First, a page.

|Yasmine and her meimei (nanny) Litiana.|
“Madam!” barks an official-sounding woman. “You need Special Attention!”
She claps her hands and, like a summoned genie, a young
man appears at my side, grabs our passports and runs past the queue of two planeloads of newly arrived Australian holidaymakers. Within minutes, we are bustled through customs, our luggage retrieved, the driver has collected us and we are bundled up in a cool van, turned towards the southern Coral Coast and our resort.
It is the ultimate queue-jump and a delicious taste of travelling in Fiji with a baby. The omens are good.
I thoroughly enjoyed (and how often can you say this of cheap airline food) the tortilla with roast beef, vintage cheese and mesclun leaves as we flew up from Melbourne to the Gold Coast. There was the branding: Food by Luke Mangan. It was a deliciously far cry from your beef pie I ate with the same airline enroute to Fiji recently. Luke, leave rustic alone, please. It was so rustic, it comprised three enormous chunks of cow, so big that the wibbly plastic airline knife had no impact on it, leaving a plane of diners chewing like the animal they were consuming.
Then, last night, as we tossed over the difference between striploin, fillet and tenderloin, you schmoozed the room, smiling and shaking hands like the best-trained celebrity chef. Your name was on every plate that was laid on our table (and let me admit, there were many plates laid on our table).
Oh, how we ate. We ate the kingfish sashimi, with the most divine crust of ginger, eschallot and Persian feta. We at chargrilled quail on shredded zuchinni studded with pine nuts and currants. We at the tenderloin, we at the striploin. God help us, we went back for desert: chocolate three ways (which does sound a bit pervy) and a strip of sunshine-orange cheesecake.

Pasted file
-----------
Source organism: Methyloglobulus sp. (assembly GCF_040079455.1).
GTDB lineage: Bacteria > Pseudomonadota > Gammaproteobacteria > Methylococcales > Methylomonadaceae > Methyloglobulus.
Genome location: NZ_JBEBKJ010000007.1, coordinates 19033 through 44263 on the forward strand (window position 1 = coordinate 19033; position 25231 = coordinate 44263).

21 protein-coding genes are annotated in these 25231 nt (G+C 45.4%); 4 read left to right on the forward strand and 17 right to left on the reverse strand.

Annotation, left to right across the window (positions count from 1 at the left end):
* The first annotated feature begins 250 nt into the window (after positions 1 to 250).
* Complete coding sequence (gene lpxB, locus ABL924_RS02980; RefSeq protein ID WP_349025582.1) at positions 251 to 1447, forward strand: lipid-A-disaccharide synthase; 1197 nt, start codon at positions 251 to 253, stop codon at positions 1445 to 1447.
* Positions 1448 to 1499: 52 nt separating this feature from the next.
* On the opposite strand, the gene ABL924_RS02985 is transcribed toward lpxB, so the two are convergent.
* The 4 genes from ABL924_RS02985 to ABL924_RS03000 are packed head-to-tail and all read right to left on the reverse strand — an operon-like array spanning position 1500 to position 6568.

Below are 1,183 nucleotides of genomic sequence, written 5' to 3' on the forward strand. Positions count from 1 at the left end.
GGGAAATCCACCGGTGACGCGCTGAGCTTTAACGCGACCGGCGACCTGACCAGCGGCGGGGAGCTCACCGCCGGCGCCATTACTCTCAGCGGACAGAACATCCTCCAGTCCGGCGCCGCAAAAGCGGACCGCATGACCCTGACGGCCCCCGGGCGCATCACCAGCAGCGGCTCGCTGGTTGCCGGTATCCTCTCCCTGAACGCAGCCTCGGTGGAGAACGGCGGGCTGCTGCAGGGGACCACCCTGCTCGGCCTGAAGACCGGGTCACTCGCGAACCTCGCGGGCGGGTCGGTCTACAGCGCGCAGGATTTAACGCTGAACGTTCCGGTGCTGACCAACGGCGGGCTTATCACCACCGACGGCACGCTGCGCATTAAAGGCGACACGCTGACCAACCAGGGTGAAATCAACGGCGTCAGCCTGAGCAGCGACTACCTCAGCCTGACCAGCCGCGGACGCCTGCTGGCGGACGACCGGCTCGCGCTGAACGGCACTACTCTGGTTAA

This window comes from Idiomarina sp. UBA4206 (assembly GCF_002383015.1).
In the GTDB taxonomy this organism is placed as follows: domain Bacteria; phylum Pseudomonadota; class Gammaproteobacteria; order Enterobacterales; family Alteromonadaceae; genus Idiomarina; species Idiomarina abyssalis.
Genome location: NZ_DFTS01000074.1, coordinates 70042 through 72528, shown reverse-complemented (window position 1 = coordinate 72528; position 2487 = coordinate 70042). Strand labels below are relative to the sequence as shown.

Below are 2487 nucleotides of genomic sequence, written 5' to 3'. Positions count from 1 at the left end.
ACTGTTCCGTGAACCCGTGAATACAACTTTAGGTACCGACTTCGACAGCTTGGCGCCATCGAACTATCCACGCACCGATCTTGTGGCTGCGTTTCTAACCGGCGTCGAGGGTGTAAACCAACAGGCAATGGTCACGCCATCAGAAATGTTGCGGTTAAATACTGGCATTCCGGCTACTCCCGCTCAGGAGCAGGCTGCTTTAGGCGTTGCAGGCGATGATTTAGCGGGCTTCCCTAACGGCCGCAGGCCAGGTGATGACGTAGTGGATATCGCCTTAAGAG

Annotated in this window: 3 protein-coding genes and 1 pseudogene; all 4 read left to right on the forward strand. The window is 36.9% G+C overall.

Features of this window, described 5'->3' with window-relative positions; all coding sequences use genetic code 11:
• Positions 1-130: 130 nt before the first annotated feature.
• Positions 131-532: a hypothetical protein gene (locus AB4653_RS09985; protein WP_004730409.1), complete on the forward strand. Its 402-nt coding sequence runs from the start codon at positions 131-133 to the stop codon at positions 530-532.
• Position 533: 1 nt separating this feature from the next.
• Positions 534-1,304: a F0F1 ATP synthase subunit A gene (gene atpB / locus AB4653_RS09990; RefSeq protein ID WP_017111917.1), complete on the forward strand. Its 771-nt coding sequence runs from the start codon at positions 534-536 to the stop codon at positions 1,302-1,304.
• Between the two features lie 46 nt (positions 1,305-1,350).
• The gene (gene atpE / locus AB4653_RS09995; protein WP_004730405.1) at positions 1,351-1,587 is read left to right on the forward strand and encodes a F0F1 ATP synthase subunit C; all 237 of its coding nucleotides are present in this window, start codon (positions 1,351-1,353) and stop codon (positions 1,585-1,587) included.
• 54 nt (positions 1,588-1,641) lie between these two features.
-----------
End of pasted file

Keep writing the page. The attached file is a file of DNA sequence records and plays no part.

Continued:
I need to lie down. I need to run a marathon, or whatever the people of the Gold Coast do each morning. I need restraint, I need to avoid you, Luke.
|The crowd in front of Flinders St Station|
Today, I put my republican hat aside and went to visit the Queen. Well, technically, that’s not true. She came to visit me.
She was due at Fed Square at 12.15, and, being the queen and all, you’d expect her to be on time. Not so. Even though she had just four hours in the city before nicking off to Perth, she dallied and the crowd spent an hour mooching around the intersection in front of Flinders St Station. It was curiously silent as everyone waited to catch a glimpse of Liz II.
The crowd around me was mostly Chinese tourists and office workers who’d stepped out to do something different in their lunchhour.
Melbourne turned on the sunshine, so all the whiteys turned a gentle pink by the time she turned up. Me, I blame Melbourne trams. They never can run on time. Not even for the queen. If you weren’t aware, the Queen was travelling one leg on a new Royal Tram (or its decoy), complete with the usual vomitous-green seat upholstery that really should be burned.
I can confidently report that the Queen is On Trend. Her shocking pink ensemble was the dictionary definition of colour blocking, which is of course so hot right now. She certainly was the brightest note in a sea of Melbourne black, matching beautifully the newly sunburnt bald heads around me.
“I just saw her!” shrieked a British office worker behind me. “I saw someone wearing pink!” The crowd got collective whiplash following her pointing finger.
We watched as car after car was laden with flowers and teddy bears, then realised we were on the wrong side of the intersection, though nobody really knew quite where she was going to appear. She could have dropped in from the helicopters circling above, for all we knew.
The Queen did pay for her tram ride (with a pre-paid card, so she didn’t have to buggerise around looking for coins). Obviously she’s heard about the crackdown on fare evaders. The question of the day is: was the crowd bigger than the crowd that
turned out to greet the two rival football teams in the grand final a
few weeks ago?
The running joke of this royal visit is that the Queen didn’t feel the need to visit Sydney: there are enough queens there already.
“PLEASE, no mobile phones,” requests the Lake House’s restaurant
menu. And, “Please, no thongs.” Oh, only because you ask so nicely, I
won’t wear my thongs into your two-hatted restaurant for the first
showing of its spring table.
They like to keep themselves nice in Daylesford.